Gay pride is an intermediate step which hopefully a second generation, amicably settled into the social fabric, will not have to demonstrate, acceptance having already followed. The same for permutations on the theme of gender freedom, in all, a status of legitimation testifying to the human dimensions of the social order. But before we turn to the St. Paul’s School, I must enter certain reservations about gender freedom and its overlap with sexual liberation in which neither movement or social development is conducive to the democratization of society. First, gender freedom alone: It is not necessarily a progressive social force. Personhood by definition is not one size fits all, but can be infinitely varied. To be gay, for example, is not necessarily a sign that one has a radical position on political economy, foreign policy, or civil rights. Quite the contrary gays often tend to concentrate on the single issue, solipsistic fashion, while going about their business in the mundane workaday world. Interest politics rather than class politics appears the salient element in gay protest. (I say this not in blame, but merely, one must avoid simplistic heroics in order to suit, or wish into existence, a desired profile.) Gays like others are people demographically spread all over the place. Yet they also contribute to a false vision of radicalism and radical possibilities.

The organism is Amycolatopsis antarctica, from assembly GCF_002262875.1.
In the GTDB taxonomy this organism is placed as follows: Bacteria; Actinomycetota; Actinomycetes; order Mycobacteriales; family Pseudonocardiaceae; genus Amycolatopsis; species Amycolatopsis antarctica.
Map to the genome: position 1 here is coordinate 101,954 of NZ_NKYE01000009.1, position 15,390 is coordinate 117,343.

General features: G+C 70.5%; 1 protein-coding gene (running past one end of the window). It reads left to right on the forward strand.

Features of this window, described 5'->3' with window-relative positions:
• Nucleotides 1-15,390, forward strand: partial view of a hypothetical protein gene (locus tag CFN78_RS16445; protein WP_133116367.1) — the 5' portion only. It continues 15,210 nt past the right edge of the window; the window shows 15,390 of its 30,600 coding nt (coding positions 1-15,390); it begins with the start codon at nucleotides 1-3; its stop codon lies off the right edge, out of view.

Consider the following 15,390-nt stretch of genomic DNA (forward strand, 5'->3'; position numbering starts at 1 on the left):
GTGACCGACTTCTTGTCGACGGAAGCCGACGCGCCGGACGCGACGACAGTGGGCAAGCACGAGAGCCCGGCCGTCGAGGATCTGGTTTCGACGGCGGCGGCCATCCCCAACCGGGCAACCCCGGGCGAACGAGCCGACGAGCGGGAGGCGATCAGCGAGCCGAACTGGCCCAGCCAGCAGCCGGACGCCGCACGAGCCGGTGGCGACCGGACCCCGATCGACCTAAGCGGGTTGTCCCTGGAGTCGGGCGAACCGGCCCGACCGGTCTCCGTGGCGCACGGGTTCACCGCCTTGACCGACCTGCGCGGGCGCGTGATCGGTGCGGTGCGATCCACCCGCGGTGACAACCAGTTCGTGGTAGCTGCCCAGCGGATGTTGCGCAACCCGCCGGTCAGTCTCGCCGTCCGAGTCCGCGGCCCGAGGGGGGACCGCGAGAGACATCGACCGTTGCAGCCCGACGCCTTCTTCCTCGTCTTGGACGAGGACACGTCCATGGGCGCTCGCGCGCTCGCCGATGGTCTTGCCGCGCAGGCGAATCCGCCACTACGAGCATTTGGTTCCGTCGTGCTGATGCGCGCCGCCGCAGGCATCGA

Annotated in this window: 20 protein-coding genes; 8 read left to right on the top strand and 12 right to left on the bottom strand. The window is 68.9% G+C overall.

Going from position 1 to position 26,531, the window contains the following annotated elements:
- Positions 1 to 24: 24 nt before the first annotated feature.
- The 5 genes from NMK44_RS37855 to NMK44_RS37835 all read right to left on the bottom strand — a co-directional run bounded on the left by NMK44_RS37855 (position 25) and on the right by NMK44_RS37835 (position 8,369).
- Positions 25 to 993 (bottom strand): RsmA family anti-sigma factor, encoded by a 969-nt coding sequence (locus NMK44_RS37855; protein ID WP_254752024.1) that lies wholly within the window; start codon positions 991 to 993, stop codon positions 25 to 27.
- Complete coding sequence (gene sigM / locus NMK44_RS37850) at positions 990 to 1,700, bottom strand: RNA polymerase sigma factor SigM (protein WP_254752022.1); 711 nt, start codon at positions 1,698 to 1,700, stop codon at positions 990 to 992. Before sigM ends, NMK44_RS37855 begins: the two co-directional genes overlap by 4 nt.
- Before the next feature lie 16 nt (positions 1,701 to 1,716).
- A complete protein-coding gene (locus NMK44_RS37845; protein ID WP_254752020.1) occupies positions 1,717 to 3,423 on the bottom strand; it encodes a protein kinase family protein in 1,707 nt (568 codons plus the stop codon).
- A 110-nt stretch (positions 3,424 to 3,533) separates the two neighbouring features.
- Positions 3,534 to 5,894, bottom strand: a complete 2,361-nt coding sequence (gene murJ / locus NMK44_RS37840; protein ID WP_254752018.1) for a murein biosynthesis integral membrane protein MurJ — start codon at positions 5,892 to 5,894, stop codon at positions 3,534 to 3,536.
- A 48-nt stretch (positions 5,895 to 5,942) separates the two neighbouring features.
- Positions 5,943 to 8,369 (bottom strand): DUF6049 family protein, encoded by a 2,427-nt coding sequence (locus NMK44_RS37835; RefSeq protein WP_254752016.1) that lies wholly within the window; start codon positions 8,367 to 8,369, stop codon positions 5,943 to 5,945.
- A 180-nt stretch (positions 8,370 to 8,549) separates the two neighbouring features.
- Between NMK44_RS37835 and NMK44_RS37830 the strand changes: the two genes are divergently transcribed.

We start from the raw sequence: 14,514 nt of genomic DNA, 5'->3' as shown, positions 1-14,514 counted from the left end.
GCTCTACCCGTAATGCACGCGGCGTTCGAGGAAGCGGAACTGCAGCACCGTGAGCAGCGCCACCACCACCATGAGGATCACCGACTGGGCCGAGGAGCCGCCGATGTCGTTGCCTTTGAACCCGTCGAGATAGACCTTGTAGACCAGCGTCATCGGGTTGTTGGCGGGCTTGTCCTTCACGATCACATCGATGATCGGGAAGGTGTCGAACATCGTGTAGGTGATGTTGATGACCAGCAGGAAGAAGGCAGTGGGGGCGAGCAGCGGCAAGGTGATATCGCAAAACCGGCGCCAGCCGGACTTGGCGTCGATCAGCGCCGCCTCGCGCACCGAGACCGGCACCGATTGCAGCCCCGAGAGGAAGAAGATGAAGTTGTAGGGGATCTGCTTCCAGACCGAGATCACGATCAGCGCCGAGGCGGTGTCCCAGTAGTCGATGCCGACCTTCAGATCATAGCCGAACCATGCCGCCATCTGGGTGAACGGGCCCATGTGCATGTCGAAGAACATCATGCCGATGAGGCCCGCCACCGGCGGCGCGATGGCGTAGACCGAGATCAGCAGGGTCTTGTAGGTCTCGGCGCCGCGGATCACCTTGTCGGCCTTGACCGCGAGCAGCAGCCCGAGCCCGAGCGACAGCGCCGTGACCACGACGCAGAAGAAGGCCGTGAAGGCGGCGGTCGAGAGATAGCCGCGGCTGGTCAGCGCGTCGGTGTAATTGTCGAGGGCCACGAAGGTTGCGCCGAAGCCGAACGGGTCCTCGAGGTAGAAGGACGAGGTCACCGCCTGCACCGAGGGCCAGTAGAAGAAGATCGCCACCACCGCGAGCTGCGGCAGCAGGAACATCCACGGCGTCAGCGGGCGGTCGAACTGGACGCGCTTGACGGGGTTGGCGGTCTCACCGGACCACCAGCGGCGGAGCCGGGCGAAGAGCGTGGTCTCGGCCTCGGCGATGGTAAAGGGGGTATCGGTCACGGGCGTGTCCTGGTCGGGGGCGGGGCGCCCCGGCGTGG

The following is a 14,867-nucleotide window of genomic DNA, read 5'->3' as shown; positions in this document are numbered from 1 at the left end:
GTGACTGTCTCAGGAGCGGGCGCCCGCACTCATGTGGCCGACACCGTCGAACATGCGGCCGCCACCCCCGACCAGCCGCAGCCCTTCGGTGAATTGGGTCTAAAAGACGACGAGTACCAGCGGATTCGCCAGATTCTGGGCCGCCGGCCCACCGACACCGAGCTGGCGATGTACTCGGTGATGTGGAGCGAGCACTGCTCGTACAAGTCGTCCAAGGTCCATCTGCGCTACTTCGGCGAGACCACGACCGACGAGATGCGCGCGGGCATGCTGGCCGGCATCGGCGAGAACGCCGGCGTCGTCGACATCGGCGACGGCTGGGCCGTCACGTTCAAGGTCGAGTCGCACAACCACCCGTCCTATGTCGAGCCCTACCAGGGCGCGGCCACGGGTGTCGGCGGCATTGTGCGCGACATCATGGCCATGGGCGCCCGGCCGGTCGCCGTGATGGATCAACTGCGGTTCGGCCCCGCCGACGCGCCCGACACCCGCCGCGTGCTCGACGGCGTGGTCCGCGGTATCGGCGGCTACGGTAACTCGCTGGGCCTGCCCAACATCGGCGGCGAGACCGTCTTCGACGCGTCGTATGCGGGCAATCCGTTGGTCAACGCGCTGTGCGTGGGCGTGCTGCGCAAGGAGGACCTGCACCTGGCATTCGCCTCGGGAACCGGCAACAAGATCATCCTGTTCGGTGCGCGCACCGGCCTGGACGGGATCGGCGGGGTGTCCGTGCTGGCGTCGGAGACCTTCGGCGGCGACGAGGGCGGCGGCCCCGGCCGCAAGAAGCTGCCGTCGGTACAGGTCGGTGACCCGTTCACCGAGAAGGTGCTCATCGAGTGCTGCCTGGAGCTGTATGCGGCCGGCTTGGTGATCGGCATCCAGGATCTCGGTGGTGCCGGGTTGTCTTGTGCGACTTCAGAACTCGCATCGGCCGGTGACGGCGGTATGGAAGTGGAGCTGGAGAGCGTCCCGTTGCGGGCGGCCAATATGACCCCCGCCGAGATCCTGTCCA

Sexual orientation becomes the key marker in the evaluation of social systems—not, specifically as in capitalism and central to its fundamental critique, imperialism, war/intervention, the class system and the rights and conditions of working people (in contradistinction to a concentration of wealth and power), and myriad other interrelated elements from alienation to the reification of ideological themes and material objects. From that perspective, one—i.e., I—would hold back recognition of cultural and legal status, however warranted, until gays themselves joined the comprehensive struggle for human-economic-racial equality and entertained the belief in a socialist commonwealth of law and social justice. That, from my albeit limited observation, is not happening, nor given the trajectory of protest is likely to happen.